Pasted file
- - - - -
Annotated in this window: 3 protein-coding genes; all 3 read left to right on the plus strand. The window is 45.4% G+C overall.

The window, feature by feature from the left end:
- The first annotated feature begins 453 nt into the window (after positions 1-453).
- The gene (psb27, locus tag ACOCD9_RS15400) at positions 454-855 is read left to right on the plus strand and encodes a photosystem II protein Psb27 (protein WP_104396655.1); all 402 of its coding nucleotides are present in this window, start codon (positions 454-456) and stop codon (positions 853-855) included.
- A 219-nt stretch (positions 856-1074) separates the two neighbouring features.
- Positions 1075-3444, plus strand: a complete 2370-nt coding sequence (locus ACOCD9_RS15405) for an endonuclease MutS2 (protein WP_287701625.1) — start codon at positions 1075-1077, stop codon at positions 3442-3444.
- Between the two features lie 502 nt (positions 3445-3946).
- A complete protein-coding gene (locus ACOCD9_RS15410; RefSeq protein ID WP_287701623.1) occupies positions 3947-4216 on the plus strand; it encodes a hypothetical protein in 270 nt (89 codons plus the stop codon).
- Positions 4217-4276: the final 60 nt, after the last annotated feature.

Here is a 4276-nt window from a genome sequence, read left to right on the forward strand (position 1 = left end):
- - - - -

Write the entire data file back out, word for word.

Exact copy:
Annotated in this window: 3 protein-coding genes; all 3 read left to right on the plus strand. The window is 45.4% G+C overall.

The window, feature by feature from the left end:
- The first annotated feature begins 453 nt into the window (after positions 1-453).
- The gene (psb27, locus tag ACOCD9_RS15400) at positions 454-855 is read left to right on the plus strand and encodes a photosystem II protein Psb27 (protein WP_104396655.1); all 402 of its coding nucleotides are present in this window, start codon (positions 454-456) and stop codon (positions 853-855) included.
- A 219-nt stretch (positions 856-1074) separates the two neighbouring features.
- Positions 1075-3444, plus strand: a complete 2370-nt coding sequence (locus ACOCD9_RS15405) for an endonuclease MutS2 (protein WP_287701625.1) — start codon at positions 1075-1077, stop codon at positions 3442-3444.
- Between the two features lie 502 nt (positions 3445-3946).
- A complete protein-coding gene (locus ACOCD9_RS15410; RefSeq protein ID WP_287701623.1) occupies positions 3947-4216 on the plus strand; it encodes a hypothetical protein in 270 nt (89 codons plus the stop codon).
- Positions 4217-4276: the final 60 nt, after the last annotated feature.

Here is a 4276-nt window from a genome sequence, read left to right on the forward strand (position 1 = left end):